“We’re committed to being an industry leader – and innovator – in providing coverages that help Canadians protect themselves and their digital connections,” said Keith HartryWawanesa’s Chief Operating Officer. “As the world becomes more interconnected and criminals become both more invasive and sophisticated, we’re ready to safe-guard anyone who operates a connected home device, stores information electronically and accesses data online.”

Modern life is full of cyber risks and many homeowners or home-based business owners don’t realize this until it’s too late.

According to Statistics Canada, cyber-crime grew by 30% in 2016. The cost to the Canadian economy is estimated between $3 billion and $5 billion a year.

“Cyber-crime is not only increasing, it’s getting much harder to stop,” added Hartry. “And Canadians are looking for solutions that protect them and ultimately provide peace of mind.  And that’s what our portfolio is built to do.”

For information about the new cyber protection visit https://www.wawanesa.com/personalcyber/.

About The Wawanesa Mutual Insurance Company
Wawanesa Mutual Insurance is one of the largest property and casualty insurers in Canada with $3 billion in annual revenues and assets of more than $9 billion. Wawanesa Mutual, founded in 1896 with executive offices in Winnipeg, is the parent company of Wawanesa General, which offers property and casualty insurance in California and Oregon, and Wawanesa Life, which distributes life insurance products and services throughout Canada. With over 3,000 employees, Wawanesa proudly serves over two million policyholders through nine regional offices and 41 service offices in Canadaand the United States.  Wawanesa actively gives back to organizations that strengthen communities where it operates, donating well above internationally recognized benchmarks for excellence in corporate philanthropy.

SOURCE The Wawanesa Mutual Insurance Company

Crawford & Company (Canada) Inc. Grows Cyber Practice in Canada

Press Release:

TORONTO (November 27, 2017) – Crawford & Company (Canada) Inc. today announced that it has grown its global cyber practice with the addition of Neal Jardine, cyber practice leader, Canada. With the ever increasing risk of cyber-attacks and data breaches worldwide, and as part of a larger global cyber practice, Crawford & Company’s® established and effective cyber program is comprised of more than 100 accredited incident managers and adjusters throughout the world. As the sole cyber loss management partner for a number of international insurer clients and corporations, Crawford is a leading cyber claim management expert for the marketplace.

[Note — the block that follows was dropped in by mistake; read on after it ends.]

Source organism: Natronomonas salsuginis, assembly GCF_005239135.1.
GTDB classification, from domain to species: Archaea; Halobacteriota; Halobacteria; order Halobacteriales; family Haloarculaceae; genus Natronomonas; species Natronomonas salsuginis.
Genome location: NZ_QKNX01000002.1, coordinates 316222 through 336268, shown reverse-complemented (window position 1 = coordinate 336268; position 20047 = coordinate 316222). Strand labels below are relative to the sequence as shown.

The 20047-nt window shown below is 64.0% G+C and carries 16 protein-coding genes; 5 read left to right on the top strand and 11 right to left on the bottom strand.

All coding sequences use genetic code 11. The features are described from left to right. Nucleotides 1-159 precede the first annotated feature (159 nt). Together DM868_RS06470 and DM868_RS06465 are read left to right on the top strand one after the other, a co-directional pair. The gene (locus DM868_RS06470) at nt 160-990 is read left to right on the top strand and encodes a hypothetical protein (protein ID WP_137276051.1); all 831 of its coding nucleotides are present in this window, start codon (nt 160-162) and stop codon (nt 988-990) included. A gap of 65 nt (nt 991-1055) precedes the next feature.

As a seasoned senior general adjuster with Crawford’s Global Technical Services (GTS®) division, Neal Jardine has more than a decade of experience, both domestically and internationally, adjusting property and casualty claims, including cyber losses. Leveraging his experience as a professional loss adjuster and academic credentials in computer science, Jardine possesses a unique set of skills and knowledge to effectively mitigate cyber losses. His technical understanding of network architecture, data management systems and their supporting technologies enables him to identify risks and best respond to client needs following a cyber incident.

“We are fortunate to be able to leverage Crawford’s global cyber team to bring to the Canadian market proven best practices in our cyber incident response model,” said Paul Hancock, vice president, Global Technical Services (GTS®), Canada. “Neal is well placed to develop our Canadian practice and access the technical resources of the delivery model.”

More details of Crawford’s global cyber risk program are available on the company’s website. For more information, contact Neal Jardine, Senior General Adjuster / Cyber Practice Leader Tel: 416.957.5040 Email: Neal.Jardine@crawco.ca For media inquiries, please contact: Gary Gardner, Senior Vice President Global Client Development Tel: 416.957.5019 Email: Gary.Gardner@crawco.ca About Crawford® Based in Atlanta,